In contrast the same study found that the warmest period of the past two millennia occurred during the 20th century. The warmth affects more than 98% of the globe. That constitutes solid evidence that modern human-caused global warming is unusual. As the paper says, it is, "unparalleled in terms of absolute temperatures and also unprecedented in global coverage within the past 2,000 years".

Please use this form to provide feedback about this new "At a glance" section. Read a more technical version below or dig deeper via the tabs above!

Further details

One of the most often cited arguments of those who deny anthropogenic global warming is that the Medieval Warm Period (800-1200 AD) was as warm, or even warmer, than today. Using this as proof to say that we cannot be causing current warming is a faulty notion based upon rhetoric rather than science. So what are the holes in this line of thinking?

Firstly, increasing evidence suggests that the Medieval Warm Period may have been warmer than today in parts of the globe such as in the North Atlantic. The warming thereby allowed Vikings to travel further north than had been previously possible because of reductions in sea ice and land ice in the Arctic. However, evidence also suggests that some places were much cooler than today, including the tropical Pacific. All in all, when the warm places are averaged out with the cool places, it becomes clear that the overall warmth was likely similar to early to mid 20th Century warming.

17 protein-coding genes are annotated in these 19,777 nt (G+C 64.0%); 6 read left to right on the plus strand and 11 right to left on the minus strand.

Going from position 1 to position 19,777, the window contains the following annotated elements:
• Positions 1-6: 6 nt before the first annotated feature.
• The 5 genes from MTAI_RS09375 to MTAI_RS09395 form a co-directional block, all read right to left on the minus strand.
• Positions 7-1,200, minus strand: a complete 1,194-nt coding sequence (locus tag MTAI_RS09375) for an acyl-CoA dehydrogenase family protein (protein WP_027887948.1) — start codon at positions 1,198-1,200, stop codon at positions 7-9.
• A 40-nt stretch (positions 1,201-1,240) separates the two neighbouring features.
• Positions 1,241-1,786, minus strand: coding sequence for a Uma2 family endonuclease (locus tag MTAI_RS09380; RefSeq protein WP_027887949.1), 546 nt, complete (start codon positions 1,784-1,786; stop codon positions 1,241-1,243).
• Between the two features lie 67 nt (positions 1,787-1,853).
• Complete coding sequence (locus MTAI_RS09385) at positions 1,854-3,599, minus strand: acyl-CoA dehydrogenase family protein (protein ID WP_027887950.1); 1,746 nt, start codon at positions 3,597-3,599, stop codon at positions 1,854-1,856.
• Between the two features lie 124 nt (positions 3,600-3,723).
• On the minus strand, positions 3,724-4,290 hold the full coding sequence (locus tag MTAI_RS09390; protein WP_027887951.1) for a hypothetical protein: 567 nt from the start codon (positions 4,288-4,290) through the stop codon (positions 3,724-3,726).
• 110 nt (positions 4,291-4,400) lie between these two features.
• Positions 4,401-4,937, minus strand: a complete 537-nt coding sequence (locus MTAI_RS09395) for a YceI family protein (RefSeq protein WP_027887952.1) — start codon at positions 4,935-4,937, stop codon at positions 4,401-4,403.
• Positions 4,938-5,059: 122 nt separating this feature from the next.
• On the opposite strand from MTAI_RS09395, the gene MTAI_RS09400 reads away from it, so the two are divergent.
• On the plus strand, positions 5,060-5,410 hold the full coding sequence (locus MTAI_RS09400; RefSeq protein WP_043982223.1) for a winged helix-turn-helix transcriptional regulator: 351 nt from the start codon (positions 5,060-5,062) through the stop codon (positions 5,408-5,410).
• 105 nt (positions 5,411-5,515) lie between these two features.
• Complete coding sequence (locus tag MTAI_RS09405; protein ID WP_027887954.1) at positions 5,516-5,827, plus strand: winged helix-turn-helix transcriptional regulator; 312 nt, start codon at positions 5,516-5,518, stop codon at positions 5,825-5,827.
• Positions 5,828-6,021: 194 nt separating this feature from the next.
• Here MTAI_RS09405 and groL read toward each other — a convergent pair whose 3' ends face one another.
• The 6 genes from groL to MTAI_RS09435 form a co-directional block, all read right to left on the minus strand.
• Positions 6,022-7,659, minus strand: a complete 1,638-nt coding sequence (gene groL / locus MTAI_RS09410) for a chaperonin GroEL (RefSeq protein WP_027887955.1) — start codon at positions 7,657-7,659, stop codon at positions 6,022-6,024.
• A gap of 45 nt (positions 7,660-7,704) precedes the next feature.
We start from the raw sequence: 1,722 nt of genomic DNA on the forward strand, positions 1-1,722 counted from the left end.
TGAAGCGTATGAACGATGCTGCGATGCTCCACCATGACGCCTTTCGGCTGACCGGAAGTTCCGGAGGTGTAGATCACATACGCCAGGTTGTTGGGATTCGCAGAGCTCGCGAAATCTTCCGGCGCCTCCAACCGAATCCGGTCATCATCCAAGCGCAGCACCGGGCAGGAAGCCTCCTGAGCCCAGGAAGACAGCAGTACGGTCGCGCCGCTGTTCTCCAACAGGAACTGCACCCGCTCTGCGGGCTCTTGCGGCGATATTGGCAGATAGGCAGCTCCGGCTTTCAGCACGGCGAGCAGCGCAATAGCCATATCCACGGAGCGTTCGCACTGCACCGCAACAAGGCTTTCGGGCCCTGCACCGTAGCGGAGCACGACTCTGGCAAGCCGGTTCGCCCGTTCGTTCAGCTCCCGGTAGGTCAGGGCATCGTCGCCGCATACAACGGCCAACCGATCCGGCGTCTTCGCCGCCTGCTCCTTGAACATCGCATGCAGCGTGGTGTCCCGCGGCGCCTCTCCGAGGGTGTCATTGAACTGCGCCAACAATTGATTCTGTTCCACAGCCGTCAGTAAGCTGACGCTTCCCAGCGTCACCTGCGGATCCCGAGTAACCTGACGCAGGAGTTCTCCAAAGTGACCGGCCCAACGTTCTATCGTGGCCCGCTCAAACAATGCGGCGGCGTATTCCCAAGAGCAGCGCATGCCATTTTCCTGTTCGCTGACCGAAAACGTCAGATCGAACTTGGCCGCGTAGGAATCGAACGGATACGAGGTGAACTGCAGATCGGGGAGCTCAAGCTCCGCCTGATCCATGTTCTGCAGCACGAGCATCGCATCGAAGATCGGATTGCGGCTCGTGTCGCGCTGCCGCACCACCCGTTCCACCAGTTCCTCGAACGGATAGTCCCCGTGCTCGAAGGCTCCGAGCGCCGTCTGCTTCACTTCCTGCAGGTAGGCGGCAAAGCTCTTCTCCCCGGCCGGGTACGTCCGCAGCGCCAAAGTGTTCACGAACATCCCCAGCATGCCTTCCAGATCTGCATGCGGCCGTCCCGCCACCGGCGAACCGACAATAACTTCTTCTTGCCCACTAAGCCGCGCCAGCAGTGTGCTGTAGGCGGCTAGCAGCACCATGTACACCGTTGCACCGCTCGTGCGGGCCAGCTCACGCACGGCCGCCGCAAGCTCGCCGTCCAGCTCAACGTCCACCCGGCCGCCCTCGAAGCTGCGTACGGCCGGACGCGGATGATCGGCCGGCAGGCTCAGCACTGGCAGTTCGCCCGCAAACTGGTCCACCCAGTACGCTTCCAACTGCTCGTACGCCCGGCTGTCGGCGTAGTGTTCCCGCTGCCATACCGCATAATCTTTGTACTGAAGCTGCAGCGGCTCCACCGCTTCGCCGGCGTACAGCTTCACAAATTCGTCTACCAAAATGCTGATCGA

Since that early 20th Century warming, global temperatures have risen well beyond those reached during the Medieval Warm Period. The National Academy of Sciences released a report on climate reconstructions in 2006. In the Overview chapter, the authors stated it was 'likely' that current temperatures are hotter than during the Medieval Warm Period, saying the following: